Presentation on theme: "How to get the most of your money. Raise prices to adjust to new food costs. Cost out menu & price items accordingly. Control portion sizes. Minimize."— Presentation transcript:
Raise prices to adjust to new food costs. Cost out menu & price items accordingly. Control portion sizes. Minimize & track waste. Spot-check prep staff ensure pre-cut portions weigh what they are supposed to. Link the chefs pay to a pre-set food cost %. Set up an incentive deal for the chef. Set up purchase order system. Negotiate prices with vendors for bulk buying. Take vendor discounts when offered. Organize storage room & keep inventory to a min. Purchase based on a budget.
A standard yield: expected qty. of food that results from a standard recipe. Stated in the total quantity of food the recipe produces, such as 3 gallons of clam chowder & by the number of portions it produces, such as 48–8 oz. bowls. A standard portion: consistent qty. of product served to each person each time it is served. Portion control tools: scoops, ladles, a standard serving bowl, or count promotes consistency and customer satisfaction, and aids in insuring a business profit.
1. Cost per Unit Method 2. Yield Test 3. Cooking Loss Test 4. Standard Recipe Using 1 or up to all of these will help you determine your plate cost.
Edible portion is the form in which the product is served. Little/nothing needs to be done to prepare a product in EP form. Ex: purchasing prepared cheese, cake that needs only slicing; a case of 6 oz. chicken breasts needing only to be cooked; or a case of 24–10 oz. bottles of sparkling soda need only to be opened = ex.of EP. Foods portion cost of a prepared item purchased in its EP form need to use the Cost/Unit Method.
Formula: PURCHASE UNIT COST # OF PORTION = STANDARD PORTION COST Example: The chef purchases a prepared cheesecake for $8.00. Using the12-slice portion, the Standard Portion Cost is calculated as follows: Purchase Unit Cost Number of Portions Standard Portion Cost $18.00 / 12 = $1.50 Practice Part 1
Yield test: process of raw product purchased in AP form -broken down into EP & waste. Purpose = is to determine the yield, the cost/lb, and the cost/per portion of a product purchased in an AP form. You break down the product into useable product & non-usable waste Ex. Food/beverage items: A case of green beans), poultry (a turkey), seafood or meat (10 lb. beef tenderloin), canned (#10 can chopped tomatoes), bottled (14 oz. artichoke hearts), & frozen items (5 gal. ice cream) prepared prior to purchasing. Many products are not 100% usable & include some waste.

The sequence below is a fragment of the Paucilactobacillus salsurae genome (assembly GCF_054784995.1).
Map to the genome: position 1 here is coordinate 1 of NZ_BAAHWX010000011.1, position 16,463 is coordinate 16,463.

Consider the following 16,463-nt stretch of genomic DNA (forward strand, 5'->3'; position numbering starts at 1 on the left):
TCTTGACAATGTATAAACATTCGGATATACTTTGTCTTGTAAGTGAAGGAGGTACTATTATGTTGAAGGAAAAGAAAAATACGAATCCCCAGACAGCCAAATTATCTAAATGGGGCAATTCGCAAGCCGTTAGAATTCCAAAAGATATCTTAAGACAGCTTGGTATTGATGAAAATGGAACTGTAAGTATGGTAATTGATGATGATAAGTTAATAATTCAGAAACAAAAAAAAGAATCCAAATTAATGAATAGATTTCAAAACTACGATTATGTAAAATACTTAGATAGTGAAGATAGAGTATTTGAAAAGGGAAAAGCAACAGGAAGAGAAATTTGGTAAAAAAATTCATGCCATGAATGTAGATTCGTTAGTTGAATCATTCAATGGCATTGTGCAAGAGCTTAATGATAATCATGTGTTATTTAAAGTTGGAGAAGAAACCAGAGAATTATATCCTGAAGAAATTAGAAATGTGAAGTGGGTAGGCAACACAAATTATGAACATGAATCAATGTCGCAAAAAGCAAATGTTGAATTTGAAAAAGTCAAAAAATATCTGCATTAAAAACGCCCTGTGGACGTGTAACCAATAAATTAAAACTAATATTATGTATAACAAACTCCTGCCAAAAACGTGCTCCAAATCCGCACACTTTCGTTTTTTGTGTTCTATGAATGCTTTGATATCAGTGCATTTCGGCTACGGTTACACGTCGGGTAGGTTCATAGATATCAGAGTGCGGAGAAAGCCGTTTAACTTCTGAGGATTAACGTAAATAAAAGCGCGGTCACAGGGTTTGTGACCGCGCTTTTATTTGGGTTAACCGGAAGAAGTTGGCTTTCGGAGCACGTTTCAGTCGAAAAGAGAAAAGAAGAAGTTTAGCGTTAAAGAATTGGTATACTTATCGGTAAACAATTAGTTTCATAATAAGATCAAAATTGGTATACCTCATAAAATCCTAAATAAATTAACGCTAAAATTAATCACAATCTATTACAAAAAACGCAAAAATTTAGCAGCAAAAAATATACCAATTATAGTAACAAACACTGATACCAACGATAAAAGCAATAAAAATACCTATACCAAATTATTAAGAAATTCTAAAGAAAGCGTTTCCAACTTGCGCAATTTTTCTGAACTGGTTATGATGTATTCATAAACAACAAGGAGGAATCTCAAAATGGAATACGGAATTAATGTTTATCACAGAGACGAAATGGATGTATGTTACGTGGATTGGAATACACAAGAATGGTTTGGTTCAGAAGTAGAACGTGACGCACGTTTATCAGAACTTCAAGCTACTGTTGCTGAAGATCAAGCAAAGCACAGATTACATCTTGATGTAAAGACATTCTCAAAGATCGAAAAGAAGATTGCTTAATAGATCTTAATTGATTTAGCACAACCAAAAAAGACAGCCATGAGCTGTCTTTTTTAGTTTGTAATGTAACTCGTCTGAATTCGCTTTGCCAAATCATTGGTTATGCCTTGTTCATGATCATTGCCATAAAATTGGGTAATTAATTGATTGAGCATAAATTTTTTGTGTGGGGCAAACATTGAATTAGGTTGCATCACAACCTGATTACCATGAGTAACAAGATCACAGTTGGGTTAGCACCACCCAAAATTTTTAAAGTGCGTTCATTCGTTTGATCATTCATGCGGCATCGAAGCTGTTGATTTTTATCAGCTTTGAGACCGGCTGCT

By knowing the entire cost of the recipe, the business can determine the standard portion cost and adequate selling price, in order to insure that all costs in preparing the recipe are covered and profit is realized.
Step 1: Fill in the required information: name of the recipe, standard yield, standard portion of ingredients including garnishes from the standard recipes. Post the AP price in the cost/unit column. Step 2: Calculate the Individual Ingredient Cost. Ingredient qty. x price = individual ingredient cost. Step 3: Determine Yield %: Look up in chpt.11 or book of yields if there is trim plug in edible yield % in form.
Recipe: Chicken Tetrazzini Yield: 48servings Serving Size: 1/24 (12" x 20" x 2" pan) Total Cost: $96.17 Abbreviations used: lb – pound; qt = quart; oz = ounce; c = cup; gal = gallon; tsp = teaspoon Ingredient (1) Amount (2) Purchase Unit (3) Cost Per Purchase Unit (4) No. of Purchase Units (5) Ingredient Cost (6) (A) Spaghetti6 lb.(lb) $1.036$ 6.18 (B) Margarine2 lb.(lb).8921.78 (C) Celery2 qt.Bunch.991.51.49 (D) Onions2 qt.(lb)1.692.23.72 (E) Flour1 lb., 4 oz.(lb)22.214.171.124 (F) Salt2.5 oz.(lb).88.16.14 (G) Pepper1 tsp(lb)--- (H) Chicken Stock2 gal., 2 c---- --- (I) Chicken12 lb., 8 oz.(lb)2.352661.10 (J) Mushrooms2 c(lb)4.95.331.64 (K) Green Pepper3 c(lb)3.051.23.66 (L) Bread Crumbs2 qt.(lb)1.901.753.33 (M) Sharp Cheese, shredded 2 qt.(lb) 5.252.010.50
Entrée: Fresh White Fish Dinner Costing Date: 8/03/20xx ItemMenu ItemCost Per Serving EntréeFresh White Fish$ 4.23 PotatoThree Choices Daily0.37 VegetableFour Choices Daily0.42 SaladTossed Green, Caesar, Spinach1.12 Dressing5 Choices Daily0.37 GarnishLemon Wheels0.02 Bread Loaf0.27 ButterButter/Margarine0.06 Condiment(s)0.03 Total Entrée and Accompaniments Cost $6.89
Value Perception Perception is reality Pricing Psychology Price endings of.99 more suited to qsr menus. 0 and 5 endings more suited for full service menus Economic Influences Elastic vs. Inelastic Flexible vs. Inflexible
Step 1: Determine the selling price multiplier by dividing the budgeted food cost percentage into 100% ($1.00). Step 2: Determine the menu items base selling price by multiplying the estimated food cost by the selling price multiplier.
Works for a la carte menu items as well as grouped items: soup, entrée, salad, etc. Uses operation-wide data to determine a $ amount that must be added to each major menu items food cost. Can use the same contribution margin for all items or use categories. 2 versions of the formula: Combination: Practice Part 4
Pricing Factor or Multiplier: This formula gives a factor by which a food cost is multiplied to get a selling price. Formula: 100% / Desired food cost = Pricing Factor Pricing factor x Food Cost = Mathematical Price Example: Food cost is $2.73 and the desired food cost % is 35%. 100%/35%=2.86 factor 2.86 x $2.73 = $7.81
If food prices are rising rapidly customers may recognize the need of the operation to raise prices. In periods of stable prices where other factors may dictate increases customers may not be as willing to accept price increases. Sometimes menu items are removed and then brought back in anew manner with a higher price. Its not wise to raise all prices at once. Market Price. Daily inserts for items that have costs that fluctuate.